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Tony Bobulinski Sues J6 Show Trial Star Cassidy Hutchinson For Defamation

Biden family whistleblower Tony Bobulinski sued for defamation Democrats’ star witness in the Jan. 6 Committee’s show trials.

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Biden family whistleblower Tony Bobulinski sued for defamation Democrats’ star witness in the Jan. 6 Committee’s show trials.

Cassidy Hutchinson, a former aide to Donald Trump White House Chief of Staff Mark Meadows, famously testified two years ago that President Trump tried to violently hijack a security limousine and drive himself to the Capitol on Jan. 6, 2021. The sources she cited at the hearing almost immediately went on record to contradict her sworn testimony. Legacy networks NBCCBS, and CNN reported Hutchinson’s sources were prepared to go under oath to testify that her claims were false.

Now Hutchinson is being sued for “malicious conduct” by Bobulinski. He claims the former White House aide fabricated details about meetings between him and Meadows in her memoir released last September, “Enough.” Hutchinson, the lawsuit reads, “cashed in on her brief proximity to President Trump to become the ‘star’ witness of, and in collaboration with, the January 6th Committee and profited from politically left-wing business ventures.”

“In one of her business ventures, Defendant released a book in which she defamed Mr. Bobulinski and painted him in a false light,” the lawsuit continues. “Defendant did so, in part, by lying about a meeting between Mr. Bobulinski and Mark Meadows, dishonestly portraying it to be unethical and, possibly, illegal.”

The lawsuit specifically highlighted the dramatic excerpt from the book:

In the shadows of the bleachers, I observed Mark and Tony Bobulinski’s interaction through a gap in the vehicles. When they said their goodbyes, I saw Mark hand Tony what appeared to be a folded sheet of paper or a small envelope. Mark walked toward me, staring at the ground. He was silent for several moments as we made out way back to the staff holding area.

‘You and I, we have seen a lot together, done a lot together,’ Mark said, his head still tilted toward the ground. I cleared my throat. ‘Yes, Mark. We have.’ He abruptly stopped walking and stuck his arm out to stop me. Our eyes locked.

‘Oh, don’t look so frightened.’ He dropped his arm. ‘I just want to thank you for working so hard. It’s quite difficult to find someone as loyal as you.’ He flashed a smile, the kind of smile that doesn’t change the shape of your eyes. He disappeared around the corner, his Secret Service agents trailing him.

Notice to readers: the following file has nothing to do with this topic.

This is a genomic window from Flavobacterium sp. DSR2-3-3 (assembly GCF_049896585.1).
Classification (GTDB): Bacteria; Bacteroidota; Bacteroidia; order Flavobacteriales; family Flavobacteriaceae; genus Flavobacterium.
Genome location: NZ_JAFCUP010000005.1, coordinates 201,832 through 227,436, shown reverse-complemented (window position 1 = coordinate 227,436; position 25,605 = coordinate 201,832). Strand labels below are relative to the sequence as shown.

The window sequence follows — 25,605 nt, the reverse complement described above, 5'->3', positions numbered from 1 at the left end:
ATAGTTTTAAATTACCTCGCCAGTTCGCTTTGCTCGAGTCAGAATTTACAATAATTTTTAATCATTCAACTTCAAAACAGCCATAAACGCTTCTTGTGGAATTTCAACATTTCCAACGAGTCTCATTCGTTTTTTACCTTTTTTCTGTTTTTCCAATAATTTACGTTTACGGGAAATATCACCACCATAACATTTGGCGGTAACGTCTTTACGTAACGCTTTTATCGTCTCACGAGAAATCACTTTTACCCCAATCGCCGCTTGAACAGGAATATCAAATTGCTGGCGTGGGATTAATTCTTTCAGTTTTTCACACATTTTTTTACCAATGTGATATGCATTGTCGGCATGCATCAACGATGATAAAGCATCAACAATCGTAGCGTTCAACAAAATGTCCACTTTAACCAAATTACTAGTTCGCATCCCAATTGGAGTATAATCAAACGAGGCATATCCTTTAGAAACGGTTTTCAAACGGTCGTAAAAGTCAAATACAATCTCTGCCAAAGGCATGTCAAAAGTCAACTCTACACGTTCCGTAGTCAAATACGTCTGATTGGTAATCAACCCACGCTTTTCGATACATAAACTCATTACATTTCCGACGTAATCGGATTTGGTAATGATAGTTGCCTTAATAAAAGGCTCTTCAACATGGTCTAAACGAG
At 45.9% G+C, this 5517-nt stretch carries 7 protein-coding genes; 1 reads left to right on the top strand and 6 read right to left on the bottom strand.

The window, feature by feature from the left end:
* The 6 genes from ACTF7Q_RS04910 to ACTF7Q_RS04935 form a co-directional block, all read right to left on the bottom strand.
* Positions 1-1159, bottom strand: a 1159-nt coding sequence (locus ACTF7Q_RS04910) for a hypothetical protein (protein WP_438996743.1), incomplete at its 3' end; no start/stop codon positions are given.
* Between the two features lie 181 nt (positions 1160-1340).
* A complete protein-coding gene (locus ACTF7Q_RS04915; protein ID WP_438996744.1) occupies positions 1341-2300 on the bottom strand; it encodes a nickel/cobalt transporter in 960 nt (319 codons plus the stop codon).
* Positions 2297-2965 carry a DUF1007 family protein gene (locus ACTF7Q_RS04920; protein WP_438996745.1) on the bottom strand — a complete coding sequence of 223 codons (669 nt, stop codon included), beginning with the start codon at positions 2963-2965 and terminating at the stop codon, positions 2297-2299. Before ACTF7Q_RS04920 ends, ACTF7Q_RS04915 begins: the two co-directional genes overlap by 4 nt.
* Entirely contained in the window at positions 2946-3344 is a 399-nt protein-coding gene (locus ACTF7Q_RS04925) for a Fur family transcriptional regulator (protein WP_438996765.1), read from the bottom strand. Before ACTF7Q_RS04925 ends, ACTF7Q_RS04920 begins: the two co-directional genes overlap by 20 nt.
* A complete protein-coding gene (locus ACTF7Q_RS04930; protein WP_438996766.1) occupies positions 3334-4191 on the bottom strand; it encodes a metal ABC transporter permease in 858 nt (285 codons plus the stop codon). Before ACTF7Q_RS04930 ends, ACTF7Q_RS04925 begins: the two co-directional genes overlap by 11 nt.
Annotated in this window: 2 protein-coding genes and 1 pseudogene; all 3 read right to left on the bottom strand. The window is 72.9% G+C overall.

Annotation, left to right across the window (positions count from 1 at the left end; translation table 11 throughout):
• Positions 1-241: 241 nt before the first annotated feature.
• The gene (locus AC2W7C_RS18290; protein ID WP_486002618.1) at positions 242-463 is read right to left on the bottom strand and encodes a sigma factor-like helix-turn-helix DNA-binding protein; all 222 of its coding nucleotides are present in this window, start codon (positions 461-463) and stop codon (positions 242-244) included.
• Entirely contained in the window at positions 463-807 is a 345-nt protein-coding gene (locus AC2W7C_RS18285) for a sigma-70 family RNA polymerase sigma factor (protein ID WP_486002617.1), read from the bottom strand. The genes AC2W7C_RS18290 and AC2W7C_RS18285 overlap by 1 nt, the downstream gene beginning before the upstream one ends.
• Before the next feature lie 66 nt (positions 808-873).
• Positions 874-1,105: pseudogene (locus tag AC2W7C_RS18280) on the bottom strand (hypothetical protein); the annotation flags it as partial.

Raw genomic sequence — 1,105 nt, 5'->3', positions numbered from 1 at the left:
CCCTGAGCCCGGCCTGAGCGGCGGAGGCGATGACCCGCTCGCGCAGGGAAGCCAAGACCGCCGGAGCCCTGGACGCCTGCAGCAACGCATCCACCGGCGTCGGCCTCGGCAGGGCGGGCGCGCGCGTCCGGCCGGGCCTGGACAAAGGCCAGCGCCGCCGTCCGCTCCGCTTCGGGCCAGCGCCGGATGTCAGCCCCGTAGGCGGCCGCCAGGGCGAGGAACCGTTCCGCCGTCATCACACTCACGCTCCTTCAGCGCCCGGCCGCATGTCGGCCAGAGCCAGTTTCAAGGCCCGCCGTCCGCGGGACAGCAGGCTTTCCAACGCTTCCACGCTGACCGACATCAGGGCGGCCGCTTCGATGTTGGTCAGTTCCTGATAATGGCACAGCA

Hutchinson’s claims became the subject of a news story in CNN and a target line of questioning in House lawmakers’ February interview with Bobulinski.

“[Meadows] didn’t hand me a single thing,” Bobulinski testified under oath before the House Oversight and Judiciary Committees.

Hutchinson’s History of Hyperbole

When Hutchinson testified before the Jan. 6 Committee in 2022 that Trump had tried to commit grand theft auto, she said she was “disgusted” by the Capitol riot to the point where she “still struggle[s] to work through the emotions.”

“We were watching the Capitol building get defaced over a lie, and it was something that was really hard in that moment to digest,” Hutchinson said.

Hutchinson, however, continued to work for Trump nine weeks after the president left office. Personal text messages published by The Federalist also show Hutchinson commiserated with colleagues following the riot. She texted she “would rather shoot myself dead into the Potomac than see marine one flying around this city without 45 again.”

The text messages revealed Hutchinson trashing former Wyoming Rep. Liz Cheney and joking about herself being an “insurrectionist” to make light of the riot she told lawmakers left her “disgusted.”

“A real conversation that just took place,” Hutchinson began one exchange:

Person on sidewalk: your sweatshirt says 45.

Me: yes

Person: like, Trump?

Me: yes

Person: stares

Me: I’m an insurrectionist.

And then I put my headphones in. The end.

Cheney went on to lionize Hutchinson as a feminist icon in her political memoir, “Oath and Honor: A Memoir and a Warning.”

Cassidy Hutchinson had shown more courage and patriotism than White House officials in positions senior to hers, with many many more years of experience. As we expected, her willingness to tell the truth made her the target of intense attacks in the media from Donald Trump and his supporters. I wondered whether the onslaught would have been as fierce had she been a man. I suspect not.

Hutchinson has been caught peddling other falsehoods in “Enough.” In the book, Hutchinson claimed Meadows gave copies of classified documents to Federalist Editor-in-Chief Mollie Hemingway.

“It’s a straight-up lie and it never happened,” Hemingway wrote on X.


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